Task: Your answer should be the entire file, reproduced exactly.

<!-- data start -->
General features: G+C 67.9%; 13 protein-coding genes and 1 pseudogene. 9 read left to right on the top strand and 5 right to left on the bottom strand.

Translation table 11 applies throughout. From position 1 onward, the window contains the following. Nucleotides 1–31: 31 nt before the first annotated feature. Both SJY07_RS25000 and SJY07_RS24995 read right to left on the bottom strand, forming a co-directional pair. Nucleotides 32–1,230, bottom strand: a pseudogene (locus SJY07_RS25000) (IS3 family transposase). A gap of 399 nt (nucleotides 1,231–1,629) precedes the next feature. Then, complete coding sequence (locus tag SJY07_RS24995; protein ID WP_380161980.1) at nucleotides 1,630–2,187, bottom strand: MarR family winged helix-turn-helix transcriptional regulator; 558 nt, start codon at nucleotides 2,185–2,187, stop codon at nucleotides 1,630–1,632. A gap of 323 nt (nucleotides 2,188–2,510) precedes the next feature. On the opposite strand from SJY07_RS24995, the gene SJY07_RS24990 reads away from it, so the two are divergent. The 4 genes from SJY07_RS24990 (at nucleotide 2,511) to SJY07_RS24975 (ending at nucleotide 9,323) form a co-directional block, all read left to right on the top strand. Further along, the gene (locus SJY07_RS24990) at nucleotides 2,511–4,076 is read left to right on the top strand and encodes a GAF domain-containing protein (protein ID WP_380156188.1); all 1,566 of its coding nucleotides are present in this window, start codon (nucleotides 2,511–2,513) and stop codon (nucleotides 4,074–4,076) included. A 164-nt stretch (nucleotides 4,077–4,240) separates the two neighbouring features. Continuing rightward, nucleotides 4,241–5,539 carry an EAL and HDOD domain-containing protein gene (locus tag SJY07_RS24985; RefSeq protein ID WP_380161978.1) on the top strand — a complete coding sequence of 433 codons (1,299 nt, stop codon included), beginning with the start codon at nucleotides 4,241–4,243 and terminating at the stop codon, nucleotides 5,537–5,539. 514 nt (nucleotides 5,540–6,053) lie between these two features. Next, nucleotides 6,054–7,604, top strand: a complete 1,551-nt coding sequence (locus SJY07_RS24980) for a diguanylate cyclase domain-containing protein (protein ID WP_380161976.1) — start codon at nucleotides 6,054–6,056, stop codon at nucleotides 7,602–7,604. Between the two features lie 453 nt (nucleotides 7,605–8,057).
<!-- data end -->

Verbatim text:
General features: G+C 67.9%; 13 protein-coding genes and 1 pseudogene. 9 read left to right on the top strand and 5 right to left on the bottom strand.

Translation table 11 applies throughout. From position 1 onward, the window contains the following. Nucleotides 1–31: 31 nt before the first annotated feature. Both SJY07_RS25000 and SJY07_RS24995 read right to left on the bottom strand, forming a co-directional pair. Nucleotides 32–1,230, bottom strand: a pseudogene (locus SJY07_RS25000) (IS3 family transposase). A gap of 399 nt (nucleotides 1,231–1,629) precedes the next feature. Then, complete coding sequence (locus tag SJY07_RS24995; protein ID WP_380161980.1) at nucleotides 1,630–2,187, bottom strand: MarR family winged helix-turn-helix transcriptional regulator; 558 nt, start codon at nucleotides 2,185–2,187, stop codon at nucleotides 1,630–1,632. A gap of 323 nt (nucleotides 2,188–2,510) precedes the next feature. On the opposite strand from SJY07_RS24995, the gene SJY07_RS24990 reads away from it, so the two are divergent. The 4 genes from SJY07_RS24990 (at nucleotide 2,511) to SJY07_RS24975 (ending at nucleotide 9,323) form a co-directional block, all read left to right on the top strand. Further along, the gene (locus SJY07_RS24990) at nucleotides 2,511–4,076 is read left to right on the top strand and encodes a GAF domain-containing protein (protein ID WP_380156188.1); all 1,566 of its coding nucleotides are present in this window, start codon (nucleotides 2,511–2,513) and stop codon (nucleotides 4,074–4,076) included. A 164-nt stretch (nucleotides 4,077–4,240) separates the two neighbouring features. Continuing rightward, nucleotides 4,241–5,539 carry an EAL and HDOD domain-containing protein gene (locus tag SJY07_RS24985; RefSeq protein ID WP_380161978.1) on the top strand — a complete coding sequence of 433 codons (1,299 nt, stop codon included), beginning with the start codon at nucleotides 4,241–4,243 and terminating at the stop codon, nucleotides 5,537–5,539. 514 nt (nucleotides 5,540–6,053) lie between these two features. Next, nucleotides 6,054–7,604, top strand: a complete 1,551-nt coding sequence (locus SJY07_RS24980) for a diguanylate cyclase domain-containing protein (protein ID WP_380161976.1) — start codon at nucleotides 6,054–6,056, stop codon at nucleotides 7,602–7,604. Between the two features lie 453 nt (nucleotides 7,605–8,057).